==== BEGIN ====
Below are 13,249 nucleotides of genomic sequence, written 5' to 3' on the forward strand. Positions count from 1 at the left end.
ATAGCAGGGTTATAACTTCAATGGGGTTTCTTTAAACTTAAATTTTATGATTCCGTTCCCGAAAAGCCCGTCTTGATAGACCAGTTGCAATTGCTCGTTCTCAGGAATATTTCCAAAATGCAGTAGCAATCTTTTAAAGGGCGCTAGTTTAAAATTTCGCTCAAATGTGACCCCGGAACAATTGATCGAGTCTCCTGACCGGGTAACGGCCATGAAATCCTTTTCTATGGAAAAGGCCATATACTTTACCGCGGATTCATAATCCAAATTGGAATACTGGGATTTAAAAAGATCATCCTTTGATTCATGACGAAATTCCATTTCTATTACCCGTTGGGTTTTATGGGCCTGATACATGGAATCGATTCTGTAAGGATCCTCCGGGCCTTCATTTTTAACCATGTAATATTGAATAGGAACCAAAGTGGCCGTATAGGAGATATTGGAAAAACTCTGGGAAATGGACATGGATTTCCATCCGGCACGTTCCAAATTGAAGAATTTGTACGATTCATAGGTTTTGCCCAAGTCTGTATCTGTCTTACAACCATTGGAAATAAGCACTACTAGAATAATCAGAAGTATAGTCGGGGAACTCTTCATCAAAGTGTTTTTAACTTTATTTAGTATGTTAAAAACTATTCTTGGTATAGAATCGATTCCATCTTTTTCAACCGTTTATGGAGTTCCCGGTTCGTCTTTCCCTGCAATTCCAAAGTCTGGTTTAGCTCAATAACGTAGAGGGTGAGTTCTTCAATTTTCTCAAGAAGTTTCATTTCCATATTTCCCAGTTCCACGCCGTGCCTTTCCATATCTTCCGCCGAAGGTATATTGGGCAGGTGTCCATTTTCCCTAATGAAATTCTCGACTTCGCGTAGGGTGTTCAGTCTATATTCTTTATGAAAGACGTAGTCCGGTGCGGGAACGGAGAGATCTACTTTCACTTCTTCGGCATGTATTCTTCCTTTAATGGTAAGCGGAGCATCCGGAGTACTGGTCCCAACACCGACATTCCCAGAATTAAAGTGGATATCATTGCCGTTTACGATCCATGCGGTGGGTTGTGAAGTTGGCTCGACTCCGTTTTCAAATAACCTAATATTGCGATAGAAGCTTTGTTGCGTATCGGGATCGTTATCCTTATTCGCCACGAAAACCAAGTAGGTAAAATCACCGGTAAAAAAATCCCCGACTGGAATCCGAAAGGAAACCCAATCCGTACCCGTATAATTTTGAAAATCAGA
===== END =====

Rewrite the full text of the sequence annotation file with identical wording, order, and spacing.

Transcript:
Below are 13,249 nucleotides of genomic sequence, written 5' to 3' on the forward strand. Positions count from 1 at the left end.
ATAGCAGGGTTATAACTTCAATGGGGTTTCTTTAAACTTAAATTTTATGATTCCGTTCCCGAAAAGCCCGTCTTGATAGACCAGTTGCAATTGCTCGTTCTCAGGAATATTTCCAAAATGCAGTAGCAATCTTTTAAAGGGCGCTAGTTTAAAATTTCGCTCAAATGTGACCCCGGAACAATTGATCGAGTCTCCTGACCGGGTAACGGCCATGAAATCCTTTTCTATGGAAAAGGCCATATACTTTACCGCGGATTCATAATCCAAATTGGAATACTGGGATTTAAAAAGATCATCCTTTGATTCATGACGAAATTCCATTTCTATTACCCGTTGGGTTTTATGGGCCTGATACATGGAATCGATTCTGTAAGGATCCTCCGGGCCTTCATTTTTAACCATGTAATATTGAATAGGAACCAAAGTGGCCGTATAGGAGATATTGGAAAAACTCTGGGAAATGGACATGGATTTCCATCCGGCACGTTCCAAATTGAAGAATTTGTACGATTCATAGGTTTTGCCCAAGTCTGTATCTGTCTTACAACCATTGGAAATAAGCACTACTAGAATAATCAGAAGTATAGTCGGGGAACTCTTCATCAAAGTGTTTTTAACTTTATTTAGTATGTTAAAAACTATTCTTGGTATAGAATCGATTCCATCTTTTTCAACCGTTTATGGAGTTCCCGGTTCGTCTTTCCCTGCAATTCCAAAGTCTGGTTTAGCTCAATAACGTAGAGGGTGAGTTCTTCAATTTTCTCAAGAAGTTTCATTTCCATATTTCCCAGTTCCACGCCGTGCCTTTCCATATCTTCCGCCGAAGGTATATTGGGCAGGTGTCCATTTTCCCTAATGAAATTCTCGACTTCGCGTAGGGTGTTCAGTCTATATTCTTTATGAAAGACGTAGTCCGGTGCGGGAACGGAGAGATCTACTTTCACTTCTTCGGCATGTATTCTTCCTTTAATGGTAAGCGGAGCATCCGGAGTACTGGTCCCAACACCGACATTCCCAGAATTAAAGTGGATATCATTGCCGTTTACGATCCATGCGGTGGGTTGTGAAGTTGGCTCGACTCCGTTTTCAAATAACCTAATATTGCGATAGAAGCTTTGTTGCGTATCGGGATCGTTATCCTTATTCGCCACGAAAACCAAGTAGGTAAAATCACCGGTAAAAAAATCCCCGACTGGAATCCGAAAGGAAACCCAATCCGTACCCGTATAATTTTGAAAATCAGA